My goal is to live life with no regrets, so I make time for the things I love: family, friends, good food, books, acting, Zumba, etc. And I try not to let fear keep me from doing what I want to do. Though sometimes it takes me a long time!
MACONCHA’S KEY LIME PIE
Key lime pie is a Floridian dessert, popular with Cubans because we use limes a great deal in our cuisine.
MaConcha is what our family calls my cousin Maria Conchita. She is an amazing and dedicated cook. There is a lime tree in her backyard, and when it's producing limes she picks them all, squeezes the juice out and freezes it in measured quantities, so she can make her wonderful key lime pie year round. Here is her recipe:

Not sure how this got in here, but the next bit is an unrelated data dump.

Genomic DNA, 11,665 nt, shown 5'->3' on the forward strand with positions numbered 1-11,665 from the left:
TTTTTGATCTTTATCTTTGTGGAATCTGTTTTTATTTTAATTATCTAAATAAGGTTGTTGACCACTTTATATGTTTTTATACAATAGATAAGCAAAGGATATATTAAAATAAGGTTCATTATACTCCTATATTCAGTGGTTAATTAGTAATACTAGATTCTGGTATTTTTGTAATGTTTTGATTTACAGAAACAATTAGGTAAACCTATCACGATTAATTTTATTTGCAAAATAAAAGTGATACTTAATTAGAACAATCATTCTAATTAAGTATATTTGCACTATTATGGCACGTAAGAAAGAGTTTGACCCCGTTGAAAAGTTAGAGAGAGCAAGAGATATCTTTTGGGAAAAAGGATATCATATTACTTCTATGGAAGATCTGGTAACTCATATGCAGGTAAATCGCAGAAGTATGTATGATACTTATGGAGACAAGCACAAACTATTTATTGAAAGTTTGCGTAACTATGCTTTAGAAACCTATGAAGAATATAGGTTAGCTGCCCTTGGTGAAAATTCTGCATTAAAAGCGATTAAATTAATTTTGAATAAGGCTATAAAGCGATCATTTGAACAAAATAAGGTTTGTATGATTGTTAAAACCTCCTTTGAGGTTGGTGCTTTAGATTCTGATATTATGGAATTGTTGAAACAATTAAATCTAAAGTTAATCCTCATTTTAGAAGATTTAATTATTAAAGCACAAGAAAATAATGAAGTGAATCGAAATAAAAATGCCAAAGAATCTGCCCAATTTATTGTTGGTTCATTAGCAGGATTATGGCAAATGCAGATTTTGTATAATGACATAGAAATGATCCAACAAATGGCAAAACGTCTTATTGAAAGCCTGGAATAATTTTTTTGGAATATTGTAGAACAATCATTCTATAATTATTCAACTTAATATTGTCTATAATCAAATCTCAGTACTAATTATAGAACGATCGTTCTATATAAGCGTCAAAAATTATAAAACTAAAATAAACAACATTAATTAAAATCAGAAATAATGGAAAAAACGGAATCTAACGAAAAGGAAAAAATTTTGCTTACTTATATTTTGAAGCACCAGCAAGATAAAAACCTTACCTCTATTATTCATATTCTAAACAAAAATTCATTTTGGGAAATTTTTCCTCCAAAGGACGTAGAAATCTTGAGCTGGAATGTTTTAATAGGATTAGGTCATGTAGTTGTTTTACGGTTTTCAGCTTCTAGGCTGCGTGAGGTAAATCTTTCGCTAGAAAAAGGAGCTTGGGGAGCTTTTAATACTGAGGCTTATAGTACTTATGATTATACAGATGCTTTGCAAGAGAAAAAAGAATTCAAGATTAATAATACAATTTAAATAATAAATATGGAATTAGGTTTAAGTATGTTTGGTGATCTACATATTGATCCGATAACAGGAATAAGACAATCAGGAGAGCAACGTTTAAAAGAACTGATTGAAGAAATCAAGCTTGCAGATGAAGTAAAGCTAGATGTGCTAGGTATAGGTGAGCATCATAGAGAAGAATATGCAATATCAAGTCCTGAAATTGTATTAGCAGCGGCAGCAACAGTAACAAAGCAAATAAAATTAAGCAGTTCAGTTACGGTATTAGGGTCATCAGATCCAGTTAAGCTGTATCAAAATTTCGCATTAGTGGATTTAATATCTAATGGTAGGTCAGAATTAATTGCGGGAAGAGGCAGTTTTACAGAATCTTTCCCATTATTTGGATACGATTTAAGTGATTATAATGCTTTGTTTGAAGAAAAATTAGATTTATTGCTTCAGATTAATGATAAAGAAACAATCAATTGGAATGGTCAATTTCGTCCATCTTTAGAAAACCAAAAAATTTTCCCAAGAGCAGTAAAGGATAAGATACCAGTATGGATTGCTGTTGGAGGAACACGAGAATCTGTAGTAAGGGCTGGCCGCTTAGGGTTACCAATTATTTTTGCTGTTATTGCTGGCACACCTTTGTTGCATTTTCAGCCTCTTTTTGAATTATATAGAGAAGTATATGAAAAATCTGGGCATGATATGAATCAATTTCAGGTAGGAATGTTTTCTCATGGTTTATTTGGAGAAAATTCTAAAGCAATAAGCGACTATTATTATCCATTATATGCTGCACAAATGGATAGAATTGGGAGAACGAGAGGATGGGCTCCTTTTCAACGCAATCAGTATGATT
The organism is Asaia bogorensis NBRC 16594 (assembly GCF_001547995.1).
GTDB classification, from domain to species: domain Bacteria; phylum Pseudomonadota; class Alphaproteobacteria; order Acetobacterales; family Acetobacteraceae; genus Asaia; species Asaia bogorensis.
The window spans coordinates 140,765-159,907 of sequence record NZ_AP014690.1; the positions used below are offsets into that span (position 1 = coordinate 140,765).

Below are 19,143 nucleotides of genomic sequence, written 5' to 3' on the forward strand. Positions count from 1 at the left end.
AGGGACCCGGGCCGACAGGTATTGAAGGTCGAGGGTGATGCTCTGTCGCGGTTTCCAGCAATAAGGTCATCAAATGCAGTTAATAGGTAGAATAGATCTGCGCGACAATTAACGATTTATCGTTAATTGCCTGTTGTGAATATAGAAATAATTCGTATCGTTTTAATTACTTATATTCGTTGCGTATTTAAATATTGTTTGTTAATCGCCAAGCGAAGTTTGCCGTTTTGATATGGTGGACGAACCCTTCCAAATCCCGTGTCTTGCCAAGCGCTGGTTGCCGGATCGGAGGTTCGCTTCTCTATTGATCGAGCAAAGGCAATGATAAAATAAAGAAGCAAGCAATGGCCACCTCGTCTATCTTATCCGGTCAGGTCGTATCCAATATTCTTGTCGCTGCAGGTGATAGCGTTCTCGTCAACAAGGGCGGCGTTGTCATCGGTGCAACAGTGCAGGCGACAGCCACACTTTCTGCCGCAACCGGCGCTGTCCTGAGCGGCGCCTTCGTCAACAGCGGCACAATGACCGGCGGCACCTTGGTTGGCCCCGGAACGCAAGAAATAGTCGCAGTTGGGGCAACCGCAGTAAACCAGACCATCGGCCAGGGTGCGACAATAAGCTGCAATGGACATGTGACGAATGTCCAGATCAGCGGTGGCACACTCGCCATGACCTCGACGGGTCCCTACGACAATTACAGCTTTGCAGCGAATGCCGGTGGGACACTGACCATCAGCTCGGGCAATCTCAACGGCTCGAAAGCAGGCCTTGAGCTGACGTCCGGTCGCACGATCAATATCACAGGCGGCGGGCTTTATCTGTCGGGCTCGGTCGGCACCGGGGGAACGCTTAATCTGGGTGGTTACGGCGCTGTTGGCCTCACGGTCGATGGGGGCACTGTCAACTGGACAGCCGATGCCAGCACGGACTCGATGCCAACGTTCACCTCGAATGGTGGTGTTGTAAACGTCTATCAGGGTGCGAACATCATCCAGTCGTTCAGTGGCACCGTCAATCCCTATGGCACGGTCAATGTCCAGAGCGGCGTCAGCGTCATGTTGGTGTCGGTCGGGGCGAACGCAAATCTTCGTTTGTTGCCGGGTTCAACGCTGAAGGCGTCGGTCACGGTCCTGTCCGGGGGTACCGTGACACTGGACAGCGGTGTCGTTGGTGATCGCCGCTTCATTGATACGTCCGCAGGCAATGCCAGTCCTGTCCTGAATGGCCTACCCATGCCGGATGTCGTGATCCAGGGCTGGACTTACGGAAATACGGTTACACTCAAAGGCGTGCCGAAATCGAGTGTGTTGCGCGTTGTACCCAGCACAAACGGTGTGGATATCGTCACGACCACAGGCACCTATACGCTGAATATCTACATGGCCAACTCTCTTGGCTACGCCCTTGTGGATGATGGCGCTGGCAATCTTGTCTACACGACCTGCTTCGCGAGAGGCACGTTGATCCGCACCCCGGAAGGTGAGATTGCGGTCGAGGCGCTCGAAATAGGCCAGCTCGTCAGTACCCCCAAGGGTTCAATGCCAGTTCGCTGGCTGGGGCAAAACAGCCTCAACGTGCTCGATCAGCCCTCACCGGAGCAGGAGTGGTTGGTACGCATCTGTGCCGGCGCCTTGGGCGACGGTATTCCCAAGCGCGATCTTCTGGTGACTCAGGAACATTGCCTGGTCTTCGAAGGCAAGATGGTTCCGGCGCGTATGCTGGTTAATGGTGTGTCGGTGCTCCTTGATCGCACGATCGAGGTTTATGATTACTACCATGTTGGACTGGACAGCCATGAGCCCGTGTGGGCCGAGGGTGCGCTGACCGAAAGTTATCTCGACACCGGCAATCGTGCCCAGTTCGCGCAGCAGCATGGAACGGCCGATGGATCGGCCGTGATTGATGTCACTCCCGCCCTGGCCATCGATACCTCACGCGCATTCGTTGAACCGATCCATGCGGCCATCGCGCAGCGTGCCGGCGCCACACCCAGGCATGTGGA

2 eggs (wash before cracking them open, since they wont be cooked)
½ cup lime juice
1 teaspoon vanilla
1 8 oz container of whipped topping
1 graham cracker crust*
Mix the sweetened condensed milk, eggs, lime juice and vanilla till smooth
Then fold in the whipped topping.
Pour into graham cracker crust. Put in freezer till set, at least 2 hours. Take it out and let it sit at room temperature for a few minutes before serving. Five to ten minutes, depending on how warm it is where you are serving it. You want it soft but not runny. Enjoy!
* The crust in this picture looks funny, because instead of a graham cracker crust, I made a raw gluten free nut crust so I could eat it. I'll post the recipe on my other blog, in case you want it. RAW GLUTEN FREE NUT PIE CRUST